Earlier this month, a Michigan appellate court issued an opinion upholding a woman’s 25-year sentence of incarceration for a second-degree murder conviction based on the death of her daughter in a DUI accident. According to one news source reporting on the court’s opinion, the appellate panel consisted of three judges, two of whom voted to affirm the sentence, while the third felt that a lesser sentence would be warranted. The single dissenting judge asked a higher court to take the case and help clarify under which circumstances a defendant can be convicted and sentenced on a second-degree murder charge for a DUI-related death.

Skidding Tire MarksThe Facts of the Case

Back in September 2013, the defendant’s four-year-old daughter died after her mother was involved in an accident. Evidently, the accident occurred when the 27-year-old mother collided with another vehicle when attempting to enter a highway from a highway off-ramp. After the collision, the vehicle rolled, and the four-year-old was ejected from the vehicle. It was later determined that the mother was intoxicated at the time of the accident.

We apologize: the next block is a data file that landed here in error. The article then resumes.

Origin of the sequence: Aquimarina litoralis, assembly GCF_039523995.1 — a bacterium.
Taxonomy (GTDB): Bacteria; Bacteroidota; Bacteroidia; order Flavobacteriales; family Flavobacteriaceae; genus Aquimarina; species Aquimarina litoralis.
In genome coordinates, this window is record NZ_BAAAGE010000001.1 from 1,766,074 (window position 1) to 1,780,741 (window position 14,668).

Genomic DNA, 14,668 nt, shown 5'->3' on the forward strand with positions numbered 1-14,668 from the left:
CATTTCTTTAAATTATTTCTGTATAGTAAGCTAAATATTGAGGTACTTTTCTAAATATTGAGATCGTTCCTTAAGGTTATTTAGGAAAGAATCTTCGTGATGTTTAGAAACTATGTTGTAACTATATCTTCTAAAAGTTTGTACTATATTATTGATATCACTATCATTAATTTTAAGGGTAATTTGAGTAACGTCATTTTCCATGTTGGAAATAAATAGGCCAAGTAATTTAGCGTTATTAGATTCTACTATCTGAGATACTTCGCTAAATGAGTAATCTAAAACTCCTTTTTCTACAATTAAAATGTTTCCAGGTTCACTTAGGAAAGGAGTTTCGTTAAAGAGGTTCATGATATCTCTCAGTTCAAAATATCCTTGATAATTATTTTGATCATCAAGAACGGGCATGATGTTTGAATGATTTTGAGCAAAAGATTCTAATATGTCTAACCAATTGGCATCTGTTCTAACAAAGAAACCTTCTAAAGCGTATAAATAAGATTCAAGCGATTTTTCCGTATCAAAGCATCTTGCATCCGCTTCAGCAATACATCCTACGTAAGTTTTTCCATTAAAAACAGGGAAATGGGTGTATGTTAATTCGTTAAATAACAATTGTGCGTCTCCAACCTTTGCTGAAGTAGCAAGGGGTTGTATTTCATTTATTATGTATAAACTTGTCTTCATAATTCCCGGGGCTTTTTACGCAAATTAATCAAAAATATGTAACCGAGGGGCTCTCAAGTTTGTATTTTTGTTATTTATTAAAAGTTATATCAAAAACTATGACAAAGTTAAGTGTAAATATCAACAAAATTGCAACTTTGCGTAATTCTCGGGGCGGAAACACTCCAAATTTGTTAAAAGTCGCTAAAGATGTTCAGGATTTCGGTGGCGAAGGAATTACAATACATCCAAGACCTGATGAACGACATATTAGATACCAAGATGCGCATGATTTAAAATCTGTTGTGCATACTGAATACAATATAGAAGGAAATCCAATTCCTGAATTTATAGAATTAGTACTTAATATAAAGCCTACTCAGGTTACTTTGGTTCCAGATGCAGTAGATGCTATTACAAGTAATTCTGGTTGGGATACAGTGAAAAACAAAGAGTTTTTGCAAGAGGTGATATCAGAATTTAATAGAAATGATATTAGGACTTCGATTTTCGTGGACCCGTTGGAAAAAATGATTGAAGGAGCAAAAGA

At trial, the court determined that the woman possessed the requisite level of “malice” or intent to support a second-degree murder conviction. After the trial, the woman was sentenced to 25 years in jail. Not satisfied with the result of the trial, she appealed to the appellate court, seeking relief.

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After someone is convicted of a crime, probation will often be a part of the sentence handed down by the presiding judge. Probation sentences can have a number of conditions, including mandatory drug treatment, community service, restitution, fines and costs, and of course, remaining conviction-free during the period of probation.

GavelIn Michigan, there are two types of violations of probation, direct and indirect. An indirect violation of probation is a failure to comply with a term of the judge’s probationary sentence. For example, this may happen if a probationer reports to his probation officer and submits a drug test that comes back positive. A direct violation of probation occurs when a probationer picks up a new case and is convicted. Importantly, an arrest without a conviction is rarely a violation of probation because there has not yet been an adjudication on the new arrest.